Surgery for chronic rhinosinusitis may improve sleep and sexual function

Michael S. Benninger, Ayesha N. Khalid, Ryan M. Benninger, Timothy L. Smith

Research output: Contribution to journalArticlepeer-review

23 Scopus citations


Objectives/Hypothesis: This study was designed to evaluate the impact of surgery on the sexual function and sleep function of patients with chronic rhinosinusitis (CRS). Study Design: A retrospective review of a cohort of prospectively enrolled patients with chronic rhinosinusitis who have undergone endoscopic sinus surgery. Methods: Each patient completed the Rhinosinusitis Disability Index (RSDI) prior to surgery and at least nine months following endoscopic sinus surgery, and the preoperative and postoperative scores for the questions related to sleep and sexual activity were evaluated. Wilcoxon signed-rank test was used to assess the magnitude and direction of change between observation points. Results: Mean response scores regarding sexual activity between preoperative (1.1 ± 1.0) and postoperative scores (0.7 ± 0.8) are significantly different (P < .001). Mean response scores regarding sleep dysfunction between preoperative (2.4 ± 1.0) and postoperative scores (1.5 ± 1.1) are also significantly different (P < .001). For both questions, a higher frequency of subjects responded "never" and "almost never" in the postoperative period compared with preoperative measures. Conclusions: Using the questions from the RSDI, there is an improvement in scores of sexual function and sleep after surgery for patients with chronic rhinosinusitis. Further, more in-depth evaluations of these potential benefits are needed.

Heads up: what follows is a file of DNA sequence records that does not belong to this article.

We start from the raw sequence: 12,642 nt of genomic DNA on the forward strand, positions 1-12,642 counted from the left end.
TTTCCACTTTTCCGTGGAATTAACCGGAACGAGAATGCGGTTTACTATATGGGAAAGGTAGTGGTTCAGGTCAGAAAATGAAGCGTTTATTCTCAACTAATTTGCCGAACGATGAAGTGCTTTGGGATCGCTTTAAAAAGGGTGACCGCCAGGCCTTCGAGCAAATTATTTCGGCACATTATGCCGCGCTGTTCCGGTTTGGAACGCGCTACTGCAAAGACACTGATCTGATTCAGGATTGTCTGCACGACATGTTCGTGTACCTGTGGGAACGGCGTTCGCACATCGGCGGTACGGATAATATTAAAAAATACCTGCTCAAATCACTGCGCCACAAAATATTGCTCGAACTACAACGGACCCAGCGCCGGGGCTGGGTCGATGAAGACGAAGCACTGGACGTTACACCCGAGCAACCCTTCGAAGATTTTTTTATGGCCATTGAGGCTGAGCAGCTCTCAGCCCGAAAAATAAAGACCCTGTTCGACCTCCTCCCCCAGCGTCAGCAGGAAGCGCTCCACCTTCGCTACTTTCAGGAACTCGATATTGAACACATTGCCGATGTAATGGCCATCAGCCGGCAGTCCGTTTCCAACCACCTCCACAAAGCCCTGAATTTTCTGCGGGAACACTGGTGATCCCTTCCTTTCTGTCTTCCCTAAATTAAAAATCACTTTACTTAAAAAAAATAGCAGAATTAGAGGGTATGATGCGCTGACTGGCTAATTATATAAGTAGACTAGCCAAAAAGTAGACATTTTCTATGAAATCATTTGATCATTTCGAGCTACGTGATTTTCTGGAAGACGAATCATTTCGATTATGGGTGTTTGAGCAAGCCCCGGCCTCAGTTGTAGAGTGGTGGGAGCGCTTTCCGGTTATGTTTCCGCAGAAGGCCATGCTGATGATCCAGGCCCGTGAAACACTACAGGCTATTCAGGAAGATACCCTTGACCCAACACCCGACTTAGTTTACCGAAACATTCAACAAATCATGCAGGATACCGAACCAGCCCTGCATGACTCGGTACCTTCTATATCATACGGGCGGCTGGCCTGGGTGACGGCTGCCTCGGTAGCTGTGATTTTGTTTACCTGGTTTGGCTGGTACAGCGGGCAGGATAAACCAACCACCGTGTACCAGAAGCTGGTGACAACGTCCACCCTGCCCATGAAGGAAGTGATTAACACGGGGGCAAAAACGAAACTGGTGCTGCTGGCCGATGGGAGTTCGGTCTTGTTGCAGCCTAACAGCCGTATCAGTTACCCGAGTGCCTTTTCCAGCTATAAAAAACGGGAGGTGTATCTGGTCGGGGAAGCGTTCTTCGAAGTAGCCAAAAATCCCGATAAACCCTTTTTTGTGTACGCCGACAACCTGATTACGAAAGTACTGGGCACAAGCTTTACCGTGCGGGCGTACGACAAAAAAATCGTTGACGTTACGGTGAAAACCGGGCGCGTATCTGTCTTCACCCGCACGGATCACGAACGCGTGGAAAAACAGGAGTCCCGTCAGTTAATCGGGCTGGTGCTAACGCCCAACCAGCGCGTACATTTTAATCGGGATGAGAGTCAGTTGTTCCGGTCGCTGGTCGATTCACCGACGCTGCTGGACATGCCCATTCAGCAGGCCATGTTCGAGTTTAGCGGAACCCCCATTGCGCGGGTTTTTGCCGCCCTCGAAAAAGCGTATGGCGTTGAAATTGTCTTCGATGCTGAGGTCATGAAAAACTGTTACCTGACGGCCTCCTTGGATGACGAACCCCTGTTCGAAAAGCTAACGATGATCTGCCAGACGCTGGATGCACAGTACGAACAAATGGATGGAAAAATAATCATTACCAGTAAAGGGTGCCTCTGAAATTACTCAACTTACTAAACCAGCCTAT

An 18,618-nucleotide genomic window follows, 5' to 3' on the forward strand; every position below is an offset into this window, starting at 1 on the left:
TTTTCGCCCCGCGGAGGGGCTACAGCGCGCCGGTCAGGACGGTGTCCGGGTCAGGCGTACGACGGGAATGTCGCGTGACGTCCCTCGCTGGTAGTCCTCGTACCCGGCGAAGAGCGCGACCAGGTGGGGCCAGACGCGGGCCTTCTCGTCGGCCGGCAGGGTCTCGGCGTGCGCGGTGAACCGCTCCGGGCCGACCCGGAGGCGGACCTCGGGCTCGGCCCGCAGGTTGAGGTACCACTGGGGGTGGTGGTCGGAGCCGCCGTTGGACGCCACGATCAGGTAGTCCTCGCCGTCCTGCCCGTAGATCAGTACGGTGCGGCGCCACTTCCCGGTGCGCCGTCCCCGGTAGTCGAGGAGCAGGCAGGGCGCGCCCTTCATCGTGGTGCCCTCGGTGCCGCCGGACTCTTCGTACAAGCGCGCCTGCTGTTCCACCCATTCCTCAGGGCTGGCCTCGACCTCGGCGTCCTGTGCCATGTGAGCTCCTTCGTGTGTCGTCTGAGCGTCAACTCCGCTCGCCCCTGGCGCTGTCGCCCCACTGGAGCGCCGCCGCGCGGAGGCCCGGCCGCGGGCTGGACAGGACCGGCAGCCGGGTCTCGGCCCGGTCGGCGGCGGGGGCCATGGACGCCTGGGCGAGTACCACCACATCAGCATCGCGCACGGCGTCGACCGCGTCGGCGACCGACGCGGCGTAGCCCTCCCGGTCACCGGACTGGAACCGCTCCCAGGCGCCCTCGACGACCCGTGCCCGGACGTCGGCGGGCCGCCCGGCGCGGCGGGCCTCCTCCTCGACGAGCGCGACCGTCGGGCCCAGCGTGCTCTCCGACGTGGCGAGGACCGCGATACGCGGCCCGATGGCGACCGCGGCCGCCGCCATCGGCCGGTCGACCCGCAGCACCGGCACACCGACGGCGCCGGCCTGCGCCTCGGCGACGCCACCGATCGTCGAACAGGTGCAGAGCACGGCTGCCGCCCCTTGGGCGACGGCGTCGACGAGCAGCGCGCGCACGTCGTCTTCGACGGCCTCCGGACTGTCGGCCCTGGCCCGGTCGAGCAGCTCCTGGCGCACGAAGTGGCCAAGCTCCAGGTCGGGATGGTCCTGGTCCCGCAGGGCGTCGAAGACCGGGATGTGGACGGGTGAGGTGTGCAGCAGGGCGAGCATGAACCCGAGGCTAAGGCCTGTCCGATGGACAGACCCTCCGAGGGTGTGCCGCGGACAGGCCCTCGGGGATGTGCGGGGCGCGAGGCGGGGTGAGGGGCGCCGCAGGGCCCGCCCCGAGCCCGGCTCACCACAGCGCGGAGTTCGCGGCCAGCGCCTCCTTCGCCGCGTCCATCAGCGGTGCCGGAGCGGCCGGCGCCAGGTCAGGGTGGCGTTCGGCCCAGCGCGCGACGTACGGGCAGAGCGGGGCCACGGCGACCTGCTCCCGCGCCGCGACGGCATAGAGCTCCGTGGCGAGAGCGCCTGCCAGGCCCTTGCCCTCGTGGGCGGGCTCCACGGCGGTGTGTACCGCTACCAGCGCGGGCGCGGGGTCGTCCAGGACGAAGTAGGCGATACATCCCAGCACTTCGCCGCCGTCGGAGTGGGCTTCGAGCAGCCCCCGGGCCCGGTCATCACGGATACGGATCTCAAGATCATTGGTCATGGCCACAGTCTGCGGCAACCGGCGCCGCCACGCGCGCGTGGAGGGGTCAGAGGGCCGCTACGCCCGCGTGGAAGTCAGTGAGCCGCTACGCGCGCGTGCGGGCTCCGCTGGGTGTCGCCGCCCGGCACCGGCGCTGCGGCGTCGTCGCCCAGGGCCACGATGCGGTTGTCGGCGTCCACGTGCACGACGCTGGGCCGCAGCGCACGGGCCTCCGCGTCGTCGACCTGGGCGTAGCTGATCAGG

Original languageEnglish (US)
Pages (from-to)1696-1700
Number of pages5
Issue number8
StatePublished - Aug 2010


  • Chronic rhinosinusitis
  • Sexual function
  • Sinusitis
  • Sleep
  • Surgery

ASJC Scopus subject areas

  • Otorhinolaryngology


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